works perfect on 10.4.11, but it’s also true, do not copy and paste, just type regular apostrophes. Thank you!

Sweet! Thanks so much!

Strange, I don’t have the “More” field anymore when I right click. I seem to remember it before but haven’t noticed it not being there.

cant save it as a plug-in only as worklfow format on my 10.6.1 lapy
but on my brothers i can save it as a plug in and it works his version of oxs is 10.5.8.
how do i save it as a plugin on 10.6.1?

The same with only one plugin that just toggles the hidden/unhidden state instead of two separate plugins:

I prefer using a shell script, partly because I’m usually already in Terminal

These instructions are incomplete. Which template do you choose when Automator opens?

Works great in 10.5! This is a real time saver so thanks a lot!

This helped sooooo much! Did exactly what I needed and you made it sooo simple!!!! Thank you!

Fantastic! Thanks for the great tip. I used it to delete files that was no longer needed (Openfire).

How do i save a plug-in in 10.6.1?

on 10.6.3 it works
You just have to drag an new Run Shell Script box over for each line rather than putting them all in one box. This is what I did in 10.6.3

Choose to create a Service.

Services receives selected [files and folders] in []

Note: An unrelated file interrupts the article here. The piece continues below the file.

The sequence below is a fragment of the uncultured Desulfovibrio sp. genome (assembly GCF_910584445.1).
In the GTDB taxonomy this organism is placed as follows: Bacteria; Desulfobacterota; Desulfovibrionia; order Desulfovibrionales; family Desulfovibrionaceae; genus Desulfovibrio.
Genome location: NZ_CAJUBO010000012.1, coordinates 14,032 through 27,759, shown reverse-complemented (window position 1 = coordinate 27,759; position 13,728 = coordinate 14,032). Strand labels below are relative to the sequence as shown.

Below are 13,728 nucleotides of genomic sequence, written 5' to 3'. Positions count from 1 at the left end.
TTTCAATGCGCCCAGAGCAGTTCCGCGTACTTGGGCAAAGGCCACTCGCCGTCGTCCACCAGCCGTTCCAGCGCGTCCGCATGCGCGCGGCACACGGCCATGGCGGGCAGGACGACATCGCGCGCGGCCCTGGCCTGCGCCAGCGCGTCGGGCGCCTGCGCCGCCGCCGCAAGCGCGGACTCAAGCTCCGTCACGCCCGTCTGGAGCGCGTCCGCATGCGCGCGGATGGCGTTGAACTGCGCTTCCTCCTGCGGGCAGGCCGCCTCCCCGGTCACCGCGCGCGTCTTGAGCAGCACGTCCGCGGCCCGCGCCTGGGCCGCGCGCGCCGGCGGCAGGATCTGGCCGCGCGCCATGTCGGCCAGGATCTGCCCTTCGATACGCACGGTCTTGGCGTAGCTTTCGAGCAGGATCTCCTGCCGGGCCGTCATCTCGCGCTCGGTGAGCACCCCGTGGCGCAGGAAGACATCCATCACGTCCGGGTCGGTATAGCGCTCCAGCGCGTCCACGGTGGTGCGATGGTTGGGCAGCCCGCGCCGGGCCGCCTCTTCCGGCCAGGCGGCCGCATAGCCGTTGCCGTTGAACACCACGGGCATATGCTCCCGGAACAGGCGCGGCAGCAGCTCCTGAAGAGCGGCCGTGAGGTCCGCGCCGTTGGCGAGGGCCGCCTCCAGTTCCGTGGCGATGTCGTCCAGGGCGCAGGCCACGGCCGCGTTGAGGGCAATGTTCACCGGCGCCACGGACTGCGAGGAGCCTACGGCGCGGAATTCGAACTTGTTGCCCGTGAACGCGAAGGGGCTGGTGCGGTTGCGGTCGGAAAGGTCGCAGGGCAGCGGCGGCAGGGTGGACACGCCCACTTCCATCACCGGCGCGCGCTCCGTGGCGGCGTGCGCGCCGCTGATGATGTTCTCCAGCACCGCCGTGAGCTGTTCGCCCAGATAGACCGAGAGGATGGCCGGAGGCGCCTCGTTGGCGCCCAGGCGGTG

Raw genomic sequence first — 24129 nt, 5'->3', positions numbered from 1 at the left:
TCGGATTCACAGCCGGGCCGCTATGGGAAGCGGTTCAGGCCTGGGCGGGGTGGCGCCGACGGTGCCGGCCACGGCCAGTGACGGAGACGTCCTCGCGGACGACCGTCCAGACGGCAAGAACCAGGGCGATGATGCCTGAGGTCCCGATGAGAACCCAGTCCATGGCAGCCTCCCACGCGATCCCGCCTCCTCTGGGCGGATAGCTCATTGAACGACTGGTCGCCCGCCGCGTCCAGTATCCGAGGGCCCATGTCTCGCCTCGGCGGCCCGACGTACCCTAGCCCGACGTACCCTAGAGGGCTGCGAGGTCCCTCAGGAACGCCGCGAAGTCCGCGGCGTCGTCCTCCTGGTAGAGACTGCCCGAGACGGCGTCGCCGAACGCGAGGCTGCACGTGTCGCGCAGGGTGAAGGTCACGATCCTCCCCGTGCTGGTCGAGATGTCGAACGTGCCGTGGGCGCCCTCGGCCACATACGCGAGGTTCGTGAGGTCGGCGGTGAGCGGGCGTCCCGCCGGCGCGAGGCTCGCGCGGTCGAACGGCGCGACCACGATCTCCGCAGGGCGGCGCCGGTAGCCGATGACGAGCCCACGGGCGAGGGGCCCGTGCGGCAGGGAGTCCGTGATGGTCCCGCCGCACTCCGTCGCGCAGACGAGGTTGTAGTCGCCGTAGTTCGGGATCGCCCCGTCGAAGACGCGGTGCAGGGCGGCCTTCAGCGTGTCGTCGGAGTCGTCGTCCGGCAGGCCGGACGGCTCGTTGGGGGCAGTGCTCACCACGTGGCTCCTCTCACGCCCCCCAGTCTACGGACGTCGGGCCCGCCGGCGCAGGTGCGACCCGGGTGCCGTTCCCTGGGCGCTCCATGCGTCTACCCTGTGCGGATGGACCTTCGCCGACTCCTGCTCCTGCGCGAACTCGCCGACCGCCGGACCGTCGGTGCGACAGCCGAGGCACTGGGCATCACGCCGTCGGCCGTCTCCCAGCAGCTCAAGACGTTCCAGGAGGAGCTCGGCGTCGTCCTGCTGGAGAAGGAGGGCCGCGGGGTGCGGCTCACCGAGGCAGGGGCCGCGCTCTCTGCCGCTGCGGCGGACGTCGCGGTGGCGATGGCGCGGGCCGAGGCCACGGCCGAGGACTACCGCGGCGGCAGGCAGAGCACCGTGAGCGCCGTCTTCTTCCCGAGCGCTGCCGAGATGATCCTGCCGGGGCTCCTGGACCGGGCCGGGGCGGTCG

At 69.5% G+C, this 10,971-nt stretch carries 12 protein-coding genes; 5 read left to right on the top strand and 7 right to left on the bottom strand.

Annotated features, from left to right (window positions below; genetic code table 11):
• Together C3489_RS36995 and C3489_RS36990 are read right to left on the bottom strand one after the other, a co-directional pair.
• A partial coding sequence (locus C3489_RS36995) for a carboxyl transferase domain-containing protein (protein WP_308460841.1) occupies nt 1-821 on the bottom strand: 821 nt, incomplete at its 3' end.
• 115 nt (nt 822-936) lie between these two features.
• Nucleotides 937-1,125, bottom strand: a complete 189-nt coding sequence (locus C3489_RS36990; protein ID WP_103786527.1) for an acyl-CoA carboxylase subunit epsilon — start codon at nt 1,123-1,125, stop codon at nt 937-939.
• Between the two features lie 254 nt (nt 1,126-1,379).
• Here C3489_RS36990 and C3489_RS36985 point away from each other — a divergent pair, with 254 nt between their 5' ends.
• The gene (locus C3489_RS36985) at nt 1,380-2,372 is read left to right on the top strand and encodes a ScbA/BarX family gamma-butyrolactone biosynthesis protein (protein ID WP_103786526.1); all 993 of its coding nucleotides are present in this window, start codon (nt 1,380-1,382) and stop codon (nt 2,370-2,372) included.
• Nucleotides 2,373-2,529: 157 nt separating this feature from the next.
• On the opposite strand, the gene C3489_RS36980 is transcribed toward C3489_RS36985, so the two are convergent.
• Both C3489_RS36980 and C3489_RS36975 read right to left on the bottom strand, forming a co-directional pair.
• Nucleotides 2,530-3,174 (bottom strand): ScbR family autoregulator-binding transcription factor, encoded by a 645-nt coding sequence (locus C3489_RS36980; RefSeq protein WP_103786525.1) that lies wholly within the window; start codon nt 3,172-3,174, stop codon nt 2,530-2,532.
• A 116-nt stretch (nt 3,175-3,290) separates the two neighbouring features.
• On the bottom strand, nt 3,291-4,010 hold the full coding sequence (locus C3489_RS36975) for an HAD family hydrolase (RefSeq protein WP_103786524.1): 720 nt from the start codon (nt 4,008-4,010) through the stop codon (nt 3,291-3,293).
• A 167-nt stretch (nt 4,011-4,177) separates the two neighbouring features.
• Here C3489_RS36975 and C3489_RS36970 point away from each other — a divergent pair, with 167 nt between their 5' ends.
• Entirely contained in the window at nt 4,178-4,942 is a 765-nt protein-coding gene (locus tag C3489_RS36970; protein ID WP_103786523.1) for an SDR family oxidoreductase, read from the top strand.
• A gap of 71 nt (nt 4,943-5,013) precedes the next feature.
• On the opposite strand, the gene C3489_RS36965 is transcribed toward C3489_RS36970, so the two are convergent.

Drag and drop three Run Shell Script instances (boxes) over to the workflow space.

First box:

defaults write AppleShowAllFiles -bool true

Second box:

osascript -e ‘tell application “Finder” to quit’;

Third box:

osascript -e ‘tell application “Finder” to activate’;

File save as “Show Hidden Files”

Change “true” to “false” in the first box, and save it again with the name Hide Hidden Files.

Now, when you right click on any file or folder you will see those two options in the dropdowlist.

Both files saves in User > Library > Services

Scocasso!’s method works great in snow

protip: remember to type in the commands yourself, otherwise the the apostrophes will get messed up if you copy and paste.

it wouldnt work for me til i typed in the commands manually


Thank you so very much for this posting, it helped me in a jam!!!

Hey, where is the users thing?? i can’t delete the invisible file and it’s annoying!!!!!!!!!!!!!!!!!!!!!!!!!!!! please help me

for osx 10.6 just change a little bit :)

defaults write AppleShowAllFiles TRUE
killall Finder

Worked like a charm. Thanks.

Andrea’s modification for OSX 10.6 works, just give it a second to close finder then it reopens just fine.

Thanks for posting this! Very helpful!